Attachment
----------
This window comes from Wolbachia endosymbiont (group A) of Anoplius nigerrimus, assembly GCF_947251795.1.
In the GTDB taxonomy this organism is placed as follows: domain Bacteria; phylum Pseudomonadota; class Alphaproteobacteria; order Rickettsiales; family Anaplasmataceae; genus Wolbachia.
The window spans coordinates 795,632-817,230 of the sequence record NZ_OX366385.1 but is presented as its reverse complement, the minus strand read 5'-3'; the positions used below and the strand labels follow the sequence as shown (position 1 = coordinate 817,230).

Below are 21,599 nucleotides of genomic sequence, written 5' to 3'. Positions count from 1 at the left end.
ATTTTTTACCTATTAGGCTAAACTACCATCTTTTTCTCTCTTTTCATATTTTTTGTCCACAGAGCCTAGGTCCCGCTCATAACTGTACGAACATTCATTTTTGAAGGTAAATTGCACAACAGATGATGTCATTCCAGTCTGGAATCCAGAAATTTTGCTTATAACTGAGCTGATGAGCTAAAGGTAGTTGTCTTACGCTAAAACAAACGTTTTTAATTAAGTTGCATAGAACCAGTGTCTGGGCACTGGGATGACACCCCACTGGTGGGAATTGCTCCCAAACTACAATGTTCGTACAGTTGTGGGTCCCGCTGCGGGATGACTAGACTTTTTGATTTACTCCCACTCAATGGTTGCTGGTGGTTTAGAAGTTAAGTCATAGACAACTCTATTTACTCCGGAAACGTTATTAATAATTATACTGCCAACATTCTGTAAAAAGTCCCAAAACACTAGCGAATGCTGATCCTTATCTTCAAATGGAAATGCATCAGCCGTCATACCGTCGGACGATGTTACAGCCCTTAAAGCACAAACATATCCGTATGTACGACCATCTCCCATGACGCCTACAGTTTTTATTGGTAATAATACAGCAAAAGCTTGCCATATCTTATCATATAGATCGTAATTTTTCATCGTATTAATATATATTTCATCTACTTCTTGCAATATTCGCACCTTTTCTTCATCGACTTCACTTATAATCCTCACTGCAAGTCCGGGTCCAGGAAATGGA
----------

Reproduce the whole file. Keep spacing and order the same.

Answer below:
This window comes from Wolbachia endosymbiont (group A) of Anoplius nigerrimus, assembly GCF_947251795.1.
In the GTDB taxonomy this organism is placed as follows: domain Bacteria; phylum Pseudomonadota; class Alphaproteobacteria; order Rickettsiales; family Anaplasmataceae; genus Wolbachia.
The window spans coordinates 795,632-817,230 of the sequence record NZ_OX366385.1 but is presented as its reverse complement, the minus strand read 5'-3'; the positions used below and the strand labels follow the sequence as shown (position 1 = coordinate 817,230).

Below are 21,599 nucleotides of genomic sequence, written 5' to 3'. Positions count from 1 at the left end.
ATTTTTTACCTATTAGGCTAAACTACCATCTTTTTCTCTCTTTTCATATTTTTTGTCCACAGAGCCTAGGTCCCGCTCATAACTGTACGAACATTCATTTTTGAAGGTAAATTGCACAACAGATGATGTCATTCCAGTCTGGAATCCAGAAATTTTGCTTATAACTGAGCTGATGAGCTAAAGGTAGTTGTCTTACGCTAAAACAAACGTTTTTAATTAAGTTGCATAGAACCAGTGTCTGGGCACTGGGATGACACCCCACTGGTGGGAATTGCTCCCAAACTACAATGTTCGTACAGTTGTGGGTCCCGCTGCGGGATGACTAGACTTTTTGATTTACTCCCACTCAATGGTTGCTGGTGGTTTAGAAGTTAAGTCATAGACAACTCTATTTACTCCGGAAACGTTATTAATAATTATACTGCCAACATTCTGTAAAAAGTCCCAAAACACTAGCGAATGCTGATCCTTATCTTCAAATGGAAATGCATCAGCCGTCATACCGTCGGACGATGTTACAGCCCTTAAAGCACAAACATATCCGTATGTACGACCATCTCCCATGACGCCTACAGTTTTTATTGGTAATAATACAGCAAAAGCTTGCCATATCTTATCATATAGATCGTAATTTTTCATCGTATTAATATATATTTCATCTACTTCTTGCAATATTCGCACCTTTTCTTCATCGACTTCACTTATAATCCTCACTGCAAGTCCGGGTCCAGGAAATGGA